An old garden spot behind the brick home of the Lehi Historical Society and Archives on 100 North became a pumpkin patch for the American Fork and Lehi “HIVEs” group, which is a continuing education program for high school graduates with special needs. On Tuesday, September 19, the group picked their pumpkins and sunflowers before the weather turned cold.

HIVEs instructors enlisted the help of master gardener Joe Shelton for the pumpkin seeds and planting expertise. Shelton called in Douglas Calton and his tractor to plow through the waist-high weeds and make the soil soft enough for planting. The young people in the HIVEs group came to the pumpkin patch to weed and water each week. “Some of them weeded pretty good, but some of them were yawning in the shade,” Joe Shelton remembered with a laugh. The sprinklers didn’t reach all the pumpkins, so some had to be watered by bucket.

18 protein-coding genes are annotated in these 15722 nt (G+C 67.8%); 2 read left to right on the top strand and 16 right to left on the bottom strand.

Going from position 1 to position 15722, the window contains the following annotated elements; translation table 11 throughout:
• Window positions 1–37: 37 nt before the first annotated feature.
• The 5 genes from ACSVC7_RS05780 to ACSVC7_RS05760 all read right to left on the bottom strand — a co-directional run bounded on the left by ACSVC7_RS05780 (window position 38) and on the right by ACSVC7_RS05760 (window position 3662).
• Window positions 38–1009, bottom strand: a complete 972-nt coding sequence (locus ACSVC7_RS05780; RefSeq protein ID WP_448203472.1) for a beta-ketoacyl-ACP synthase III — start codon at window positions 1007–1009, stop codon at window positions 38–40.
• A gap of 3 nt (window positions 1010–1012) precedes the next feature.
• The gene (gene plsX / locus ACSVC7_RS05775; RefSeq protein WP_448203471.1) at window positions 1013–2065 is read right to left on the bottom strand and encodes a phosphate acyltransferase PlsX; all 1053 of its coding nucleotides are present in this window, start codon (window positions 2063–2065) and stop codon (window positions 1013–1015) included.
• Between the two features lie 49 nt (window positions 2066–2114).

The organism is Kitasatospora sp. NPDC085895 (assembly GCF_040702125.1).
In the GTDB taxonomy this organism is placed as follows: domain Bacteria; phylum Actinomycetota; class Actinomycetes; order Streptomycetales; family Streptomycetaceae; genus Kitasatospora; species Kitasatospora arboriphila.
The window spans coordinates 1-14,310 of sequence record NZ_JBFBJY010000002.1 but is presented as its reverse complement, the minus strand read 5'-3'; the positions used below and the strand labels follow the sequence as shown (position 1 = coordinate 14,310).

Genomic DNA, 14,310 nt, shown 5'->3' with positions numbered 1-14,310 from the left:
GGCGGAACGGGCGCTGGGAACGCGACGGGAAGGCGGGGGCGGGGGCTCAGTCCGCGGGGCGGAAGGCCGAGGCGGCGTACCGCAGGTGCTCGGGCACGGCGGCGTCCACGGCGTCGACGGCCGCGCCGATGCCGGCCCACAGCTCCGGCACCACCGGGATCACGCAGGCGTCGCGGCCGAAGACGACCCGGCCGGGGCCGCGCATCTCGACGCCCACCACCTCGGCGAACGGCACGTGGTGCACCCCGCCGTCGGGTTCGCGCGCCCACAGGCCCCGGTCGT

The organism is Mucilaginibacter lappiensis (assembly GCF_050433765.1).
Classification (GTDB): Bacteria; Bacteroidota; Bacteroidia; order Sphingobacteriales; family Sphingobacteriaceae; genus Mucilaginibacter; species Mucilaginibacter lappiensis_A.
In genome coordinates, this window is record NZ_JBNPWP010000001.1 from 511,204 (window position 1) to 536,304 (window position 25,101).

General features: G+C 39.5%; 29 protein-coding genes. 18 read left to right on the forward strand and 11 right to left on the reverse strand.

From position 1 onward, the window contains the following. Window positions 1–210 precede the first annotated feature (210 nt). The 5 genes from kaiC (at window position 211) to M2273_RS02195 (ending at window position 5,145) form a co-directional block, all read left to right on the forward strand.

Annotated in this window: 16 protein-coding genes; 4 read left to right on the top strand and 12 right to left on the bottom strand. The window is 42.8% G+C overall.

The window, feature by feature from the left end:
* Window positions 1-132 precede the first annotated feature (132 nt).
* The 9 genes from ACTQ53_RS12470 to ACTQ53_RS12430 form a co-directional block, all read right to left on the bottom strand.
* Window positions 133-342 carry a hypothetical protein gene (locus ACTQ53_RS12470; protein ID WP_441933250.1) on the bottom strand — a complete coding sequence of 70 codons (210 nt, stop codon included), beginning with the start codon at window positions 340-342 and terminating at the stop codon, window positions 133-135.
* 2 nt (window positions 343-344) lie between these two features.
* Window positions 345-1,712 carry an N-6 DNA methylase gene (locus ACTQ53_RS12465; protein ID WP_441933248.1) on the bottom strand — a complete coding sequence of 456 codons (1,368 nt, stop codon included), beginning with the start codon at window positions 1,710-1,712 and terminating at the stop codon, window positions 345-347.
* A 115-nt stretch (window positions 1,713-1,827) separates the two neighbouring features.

The HIVEs students all have big plans for their pumpkins. Some will decorate the front porch for Halloween, some will be carved into jack-o-lanterns, and Lindsey Atkinson plans to make a pumpkin pie with her pumpkin. Shelton had four varieties of pumpkin seeds for the students to plant, including the kind to make pumpkin pie.

HIVEs Instructor, Mike Packer takes pumpkins from his students. | Photo by Nicole Kunze

The sunflowers were the first to be harvested last week, then students worked their way through the pumpkin patch getting every pumpkin picked. The HIVEs students proudly carried their harvest, taking every opportunity to make each other laugh and introduce themselves to new people who had volunteered to help. Pat Bowser came out of the Lehi Historical Society and Archives building to watch the young people in the garden. “This was the Smith home and they always had a garden back here. It’s been nice to see a garden here again,” she said.

Instructor Mike Packer (the students call him “Hey-Hey”) took some gentle teasing from the HIVEs students as he arranged the harvested pumpkins. “This is such a great program. We have hundreds of special needs young men and women come to our events. There is definitely a need for continuing their education,” said Packer.

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